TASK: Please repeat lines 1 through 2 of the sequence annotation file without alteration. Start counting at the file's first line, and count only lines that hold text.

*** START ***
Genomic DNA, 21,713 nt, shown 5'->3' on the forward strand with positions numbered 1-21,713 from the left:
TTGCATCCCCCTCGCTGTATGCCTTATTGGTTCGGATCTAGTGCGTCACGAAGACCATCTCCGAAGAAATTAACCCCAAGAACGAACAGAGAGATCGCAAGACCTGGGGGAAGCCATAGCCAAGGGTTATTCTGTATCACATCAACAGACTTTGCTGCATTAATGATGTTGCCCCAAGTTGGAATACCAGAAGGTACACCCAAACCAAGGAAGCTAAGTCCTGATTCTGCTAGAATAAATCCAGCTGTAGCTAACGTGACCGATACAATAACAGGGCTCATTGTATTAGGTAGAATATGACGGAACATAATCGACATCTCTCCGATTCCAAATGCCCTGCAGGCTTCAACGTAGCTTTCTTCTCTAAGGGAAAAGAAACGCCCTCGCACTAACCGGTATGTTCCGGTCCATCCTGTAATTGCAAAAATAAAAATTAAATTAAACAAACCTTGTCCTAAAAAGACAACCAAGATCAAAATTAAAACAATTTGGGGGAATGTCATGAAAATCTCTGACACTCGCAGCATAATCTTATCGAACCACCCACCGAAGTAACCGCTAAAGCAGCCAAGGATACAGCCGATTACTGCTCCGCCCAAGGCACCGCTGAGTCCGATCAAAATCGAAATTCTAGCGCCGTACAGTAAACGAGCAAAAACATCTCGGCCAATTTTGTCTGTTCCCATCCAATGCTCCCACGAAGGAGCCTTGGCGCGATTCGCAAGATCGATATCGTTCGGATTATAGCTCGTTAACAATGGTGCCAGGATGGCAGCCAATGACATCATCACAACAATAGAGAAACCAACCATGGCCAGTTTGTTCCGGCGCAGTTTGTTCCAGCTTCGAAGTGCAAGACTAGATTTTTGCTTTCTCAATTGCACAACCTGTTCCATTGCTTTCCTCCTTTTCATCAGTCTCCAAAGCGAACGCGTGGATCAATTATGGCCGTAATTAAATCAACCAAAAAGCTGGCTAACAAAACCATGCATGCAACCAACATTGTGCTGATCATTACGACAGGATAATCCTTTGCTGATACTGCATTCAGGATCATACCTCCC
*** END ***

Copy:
Genomic DNA, 21,713 nt, shown 5'->3' on the forward strand with positions numbered 1-21,713 from the left:
TTGCATCCCCCTCGCTGTATGCCTTATTGGTTCGGATCTAGTGCGTCACGAAGACCATCTCCGAAGAAATTAACCCCAAGAACGAACAGAGAGATCGCAAGACCTGGGGGAAGCCATAGCCAAGGGTTATTCTGTATCACATCAACAGACTTTGCTGCATTAATGATGTTGCCCCAAGTTGGAATACCAGAAGGTACACCCAAACCAAGGAAGCTAAGTCCTGATTCTGCTAGAATAAATCCAGCTGTAGCTAACGTGACCGATACAATAACAGGGCTCATTGTATTAGGTAGAATATGACGGAACATAATCGACATCTCTCCGATTCCAAATGCCCTGCAGGCTTCAACGTAGCTTTCTTCTCTAAGGGAAAAGAAACGCCCTCGCACTAACCGGTATGTTCCGGTCCATCCTGTAATTGCAAAAATAAAAATTAAATTAAACAAACCTTGTCCTAAAAAGACAACCAAGATCAAAATTAAAACAATTTGGGGGAATGTCATGAAAATCTCTGACACTCGCAGCATAATCTTATCGAACCACCCACCGAAGTAACCGCTAAAGCAGCCAAGGATACAGCCGATTACTGCTCCGCCCAAGGCACCGCTGAGTCCGATCAAAATCGAAATTCTAGCGCCGTACAGTAAACGAGCAAAAACATCTCGGCCAATTTTGTCTGTTCCCATCCAATGCTCCCACGAAGGAGCCTTGGCGCGATTCGCAAGATCGATATCGTTCGGATTATAGCTCGTTAACAATGGTGCCAGGATGGCAGCCAATGACATCATCACAACAATAGAGAAACCAACCATGGCCAGTTTGTTCCGGCGCAGTTTGTTCCAGCTTCGAAGTGCAAGACTAGATTTTTGCTTTCTCAATTGCACAACCTGTTCCATTGCTTTCCTCCTTTTCATCAGTCTCCAAAGCGAACGCGTGGATCAATTATGGCCGTAATTAAATCAACCAAAAAGCTGGCTAACAAAACCATGCATGCAACCAACATTGTGCTGATCATTACGACAGGATAATCCTTTGCTGATACTGCATTCAGGATCATACCTCCC